As a viewer who hasn’t quite jumped aboard the 3D bandwagon, there are times when 3D works and Alfonso Cuarón’s Gravity is one example. All too often, 3D it’s just an excuse to create some buzz and hike up the ticket prices. It needs to have a function. Did the three-dimensional iceberg in Titanic in 3D create more suspense? Not really. Did Andy giving his toys away in Toy Story 3 hit you harder when the box he’s packing them away in protrudes from the screen? No. It’s unnecessary. It does nothing to support the story. 3D, if it’s used to tell a story, needs to have a function. 3D has a function in Scorsese’s Hugo (read my Hugo review here). It coincides with the enchanting, snow globe of a world that Scorsese wanted to create—a world you need to feel like you are inside to understand. More importantly, this 3D world needs to be felt and seen in order for Scorsese to use it to preach to the power of cinema. In a movie that so lovingly tells the tale of film in its very silent, black and white beginning, 3D was a way to show exactly how far cinematic-storytelling had come.
Until Gravity, Hugo was the film I pointed to when I needed to show 3D done correctly. The difference between the two films is that Hugo could’ve survived as a film without the 3D element, Gravity absolutely could not.
3D has never been more necessary in a movie than it is in Gravity, but it’s necessary in a different way than in Scorsese’s Hugo. It isn’t for theme. It isn’t to mirror lessons taught in the story, but it’s used to enhance the entire experience and plant you firmly in the chilling mise-en-scène. In order to feel for Ryan Stone (Sandra Bullock) as she’s left entirely alone in outer space, you have to sense what it must feel like to be that alone. To feel it, we have to see it. Being lost in space is not a situation that the average human is privy to. Despite being separated from your parents as a child in an amusement park, or lost alone on a dark highway, or on a small boat in the middle of the ocean, we’ve never been as lost as Ryan is in this film. We can’t begin to imagine how she feels. To experience her fear and desperation, we have to get as close to her eyes as we can, we have to see what she sees.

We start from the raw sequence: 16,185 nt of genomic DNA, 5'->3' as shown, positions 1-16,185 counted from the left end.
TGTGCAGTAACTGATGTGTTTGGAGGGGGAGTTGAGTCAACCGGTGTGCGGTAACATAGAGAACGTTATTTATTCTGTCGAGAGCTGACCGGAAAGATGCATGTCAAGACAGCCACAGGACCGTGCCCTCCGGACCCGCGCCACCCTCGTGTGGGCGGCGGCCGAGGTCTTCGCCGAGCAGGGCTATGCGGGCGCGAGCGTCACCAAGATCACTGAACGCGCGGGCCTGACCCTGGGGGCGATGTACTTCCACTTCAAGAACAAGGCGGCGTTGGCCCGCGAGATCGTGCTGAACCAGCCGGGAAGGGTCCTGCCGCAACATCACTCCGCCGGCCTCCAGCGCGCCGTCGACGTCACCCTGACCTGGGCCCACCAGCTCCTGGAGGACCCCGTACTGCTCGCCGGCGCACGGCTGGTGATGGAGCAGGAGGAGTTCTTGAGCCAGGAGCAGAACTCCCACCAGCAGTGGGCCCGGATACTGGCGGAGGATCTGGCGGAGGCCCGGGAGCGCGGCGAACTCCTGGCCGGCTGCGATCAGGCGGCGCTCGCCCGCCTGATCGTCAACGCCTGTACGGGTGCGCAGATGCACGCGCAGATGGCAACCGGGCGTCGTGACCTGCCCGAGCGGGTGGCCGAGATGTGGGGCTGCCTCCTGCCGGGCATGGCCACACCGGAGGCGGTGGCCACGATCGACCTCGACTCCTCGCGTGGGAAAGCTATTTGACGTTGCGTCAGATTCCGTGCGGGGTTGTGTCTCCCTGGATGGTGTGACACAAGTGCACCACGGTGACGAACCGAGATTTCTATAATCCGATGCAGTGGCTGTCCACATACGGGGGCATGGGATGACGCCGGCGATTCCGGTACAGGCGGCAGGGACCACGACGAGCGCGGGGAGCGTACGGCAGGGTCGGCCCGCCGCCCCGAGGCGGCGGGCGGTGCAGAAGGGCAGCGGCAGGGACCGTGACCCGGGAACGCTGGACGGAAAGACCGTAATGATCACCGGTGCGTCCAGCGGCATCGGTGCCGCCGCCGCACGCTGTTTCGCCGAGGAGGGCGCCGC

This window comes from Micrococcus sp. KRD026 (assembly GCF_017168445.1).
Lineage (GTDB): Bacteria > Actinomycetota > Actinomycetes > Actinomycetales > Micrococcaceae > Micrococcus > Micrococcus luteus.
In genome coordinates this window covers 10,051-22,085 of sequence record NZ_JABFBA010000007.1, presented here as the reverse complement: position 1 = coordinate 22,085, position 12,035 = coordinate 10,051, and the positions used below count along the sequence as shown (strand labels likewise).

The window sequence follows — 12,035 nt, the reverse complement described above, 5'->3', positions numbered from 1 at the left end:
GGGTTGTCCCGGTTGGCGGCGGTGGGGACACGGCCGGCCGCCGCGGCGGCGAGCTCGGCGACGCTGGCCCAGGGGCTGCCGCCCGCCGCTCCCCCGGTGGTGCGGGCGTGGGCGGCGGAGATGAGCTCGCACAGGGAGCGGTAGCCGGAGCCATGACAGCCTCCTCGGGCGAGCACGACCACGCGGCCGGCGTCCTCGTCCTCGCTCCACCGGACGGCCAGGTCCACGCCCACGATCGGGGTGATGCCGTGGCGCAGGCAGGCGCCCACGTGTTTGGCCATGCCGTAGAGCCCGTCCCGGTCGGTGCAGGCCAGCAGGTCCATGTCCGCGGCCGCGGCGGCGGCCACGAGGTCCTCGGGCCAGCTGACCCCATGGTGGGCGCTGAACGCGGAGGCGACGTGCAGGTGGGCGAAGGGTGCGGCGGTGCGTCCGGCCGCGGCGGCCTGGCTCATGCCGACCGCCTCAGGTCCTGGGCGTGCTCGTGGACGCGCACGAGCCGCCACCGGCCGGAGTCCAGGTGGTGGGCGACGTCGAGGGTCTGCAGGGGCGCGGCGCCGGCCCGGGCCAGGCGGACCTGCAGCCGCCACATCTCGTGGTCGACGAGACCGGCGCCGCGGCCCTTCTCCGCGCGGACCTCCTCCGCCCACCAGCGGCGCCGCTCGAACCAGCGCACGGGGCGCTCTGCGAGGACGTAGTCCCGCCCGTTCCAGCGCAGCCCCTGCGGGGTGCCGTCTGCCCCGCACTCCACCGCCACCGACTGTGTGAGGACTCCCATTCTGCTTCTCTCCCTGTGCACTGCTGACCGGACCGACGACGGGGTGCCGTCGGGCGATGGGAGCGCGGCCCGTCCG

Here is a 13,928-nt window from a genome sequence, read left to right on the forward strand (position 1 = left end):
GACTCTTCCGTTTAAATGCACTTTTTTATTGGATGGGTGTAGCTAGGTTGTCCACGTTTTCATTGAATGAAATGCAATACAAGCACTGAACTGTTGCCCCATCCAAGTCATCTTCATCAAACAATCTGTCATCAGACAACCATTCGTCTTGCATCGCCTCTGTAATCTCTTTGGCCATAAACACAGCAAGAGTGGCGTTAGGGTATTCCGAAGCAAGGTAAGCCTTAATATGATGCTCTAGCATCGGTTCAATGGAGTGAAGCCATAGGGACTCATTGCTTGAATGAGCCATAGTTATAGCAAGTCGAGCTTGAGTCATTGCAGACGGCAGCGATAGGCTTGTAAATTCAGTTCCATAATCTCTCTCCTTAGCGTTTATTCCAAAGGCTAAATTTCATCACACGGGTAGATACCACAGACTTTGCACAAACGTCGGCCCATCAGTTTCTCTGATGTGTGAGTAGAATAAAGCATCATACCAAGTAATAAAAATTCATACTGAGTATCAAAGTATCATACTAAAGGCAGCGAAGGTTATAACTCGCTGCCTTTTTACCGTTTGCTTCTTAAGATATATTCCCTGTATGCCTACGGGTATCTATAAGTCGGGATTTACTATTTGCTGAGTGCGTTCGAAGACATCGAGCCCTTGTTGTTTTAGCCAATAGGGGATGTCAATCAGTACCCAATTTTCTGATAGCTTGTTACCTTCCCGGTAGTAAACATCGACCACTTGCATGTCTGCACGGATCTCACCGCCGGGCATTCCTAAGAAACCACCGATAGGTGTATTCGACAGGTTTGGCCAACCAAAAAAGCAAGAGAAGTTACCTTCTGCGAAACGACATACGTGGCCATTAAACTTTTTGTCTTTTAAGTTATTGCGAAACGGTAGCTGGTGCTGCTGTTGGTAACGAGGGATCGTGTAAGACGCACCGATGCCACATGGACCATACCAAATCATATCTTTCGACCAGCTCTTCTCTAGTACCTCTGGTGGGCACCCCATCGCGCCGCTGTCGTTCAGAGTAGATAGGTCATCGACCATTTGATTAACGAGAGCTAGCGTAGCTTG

Black. Bleak. Hollow. Nothingness.
3D helps achieve that sensation better than 2D ever could. We feel like we’re in outer space.
That being said, where the film strays is in its story. The film’s characters are lacking, and the filmmakers know it. They know it and they know they don’t need it. It’s not necessary to make George Clooney’s character, Matt Kowalski, well developed. We know so little about him. We know he’s a natural leader, we know he’s calm in crisis, we know he likes to tell his tequila-tales of debaucherous nights past, but apart from that we know nothing. Sandra Bullock’s Ryan Stone is no different. We know she lost a child, we know she likes to drive at night to escape the pain from that ordeal, but is this enough to make us like her? Are a few jokes cracked by Matt back to Houston enough to make us root for him? Is this enough to make us care whether he lives or dies? It isn’t. But it’s George Clooney. That voice we’ve known since ER, that face, that grin, that silver hair. We see him, we hear him, and it doesn’t matter what he’s saying—we’re rooting for him. The only problem is we’re rooting for George Clooney, not Matt Kowalski, but we trick ourselves into thinking they’re one in the same. Can you blame us? We’re protective. We don’t want anything happening to our George. Why worry about a multi-dimensional character when your audience will like him no matter what as long as he’s played by the right actor?